Internal mobility

Internal mobility, comprising promotions, role changes and cross-functional mobility, is crucial to the development of talent within organizations. It aligns employee growth with organizational needs, improving satisfaction and retention. These mobilities play a key role in this process, offering employees avenues to explore different areas without changing hierarchical levels, reinforcing their cross-functional skills skills such as adaptability and collaboration.

This mobility enables employees to take on a variety of roles, fostering a set of cross-functionalskills essential for today's dynamic work environments. For HR professionals, promoting internal mobility with a focus on developing skills people who can be mobilized in a variety of roles reinforces the agility of a flexible human capital that can be redeployed when strategic orientations change.

By prioritizing internal mobility strategies, organizations ensure a resilient, skilled talent pool, ready to respond to business needs.

Understanding the differences between "career development" and "career growth".

Despite major investments in Learning & Development (L&D) programs, a disconnect persists between organizational efforts and employees' perception of their value. This gap can be explained by the differences between career development and career evolution tools. The former respond to immediate needs for learning and mission variety, while the latter are focused on more long-term considerations of talent orientation.

What are the differences between career development and career growth?

Career development shapes skills, while career evolution charts the career path towards ambitious professional goals. Let's take a closer look:

Career development 

It represents the support and opportunities offered by an organization to improve an employee's skills and knowledge, aimed at building short-term skills . This support includes training programs, educational resources and opportunities to improve skills. It is an external process facilitated by employers to equip employees with the necessary tools for success.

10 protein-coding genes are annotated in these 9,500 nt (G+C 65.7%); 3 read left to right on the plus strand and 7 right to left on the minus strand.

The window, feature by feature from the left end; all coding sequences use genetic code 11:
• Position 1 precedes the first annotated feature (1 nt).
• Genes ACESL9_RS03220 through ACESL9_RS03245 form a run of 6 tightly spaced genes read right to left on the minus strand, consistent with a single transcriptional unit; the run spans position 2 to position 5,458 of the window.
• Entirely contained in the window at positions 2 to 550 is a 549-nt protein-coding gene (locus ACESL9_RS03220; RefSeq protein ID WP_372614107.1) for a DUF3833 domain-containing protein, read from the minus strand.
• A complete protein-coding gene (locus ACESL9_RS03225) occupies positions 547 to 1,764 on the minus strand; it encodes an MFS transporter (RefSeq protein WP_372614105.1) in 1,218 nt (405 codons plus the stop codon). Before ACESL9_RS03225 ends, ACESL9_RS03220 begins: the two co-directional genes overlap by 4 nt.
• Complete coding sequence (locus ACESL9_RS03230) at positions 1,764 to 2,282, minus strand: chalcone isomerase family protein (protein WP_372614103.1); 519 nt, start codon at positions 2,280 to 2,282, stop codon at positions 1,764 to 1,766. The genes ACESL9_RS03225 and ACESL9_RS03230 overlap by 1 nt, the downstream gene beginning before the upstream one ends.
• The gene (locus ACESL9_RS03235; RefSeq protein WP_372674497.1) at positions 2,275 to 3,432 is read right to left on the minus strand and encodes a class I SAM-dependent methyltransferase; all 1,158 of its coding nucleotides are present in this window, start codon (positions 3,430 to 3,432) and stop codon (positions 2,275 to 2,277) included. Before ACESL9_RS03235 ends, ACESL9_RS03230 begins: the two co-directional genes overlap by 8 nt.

Career growth

In contrast, career development is the progression of the individual towards his or her professional goals and aspirations. It is an internal and personal journey that involves not only climbing the professional ladder, but also broadening one's professional capabilities and experiences. Career development is shaped by the opportunities an employee seizes, the learning they pursue and the decisions they make to advance their career.

Understanding the distinction between these concepts is essential to creating a supportive environment where employees can harness organizational resources for personal and professional advancement.

Remove obstacles to career development for your employees

Encouraging employee ownership of career paths

First of all, while HR teams and managers play a crucial role in providing career development opportunities, the responsibility for navigating and achieving career progression rests largely with the employees themselves.

Tailoring career paths to employees' aspirations

Secondly, traditional career management and planning may not match the immediate desires and aspirations of employees, who are increasingly looking for flexibility and short-term advancement opportunities rather than long-term projections within a single company.

Need for appropriate career management tools

Thirdly, there is a growing need forcareer management tools that enable all players - managers, HR teams and employees - to visualize potential career paths through an ergonomic and intuitive interface, like the solutions offered by platforms such as Neobrain.

Tackling these challenges requires a nuanced understanding of the differences between career development and career evolution, as well as strategic action to remove barriers to career progression.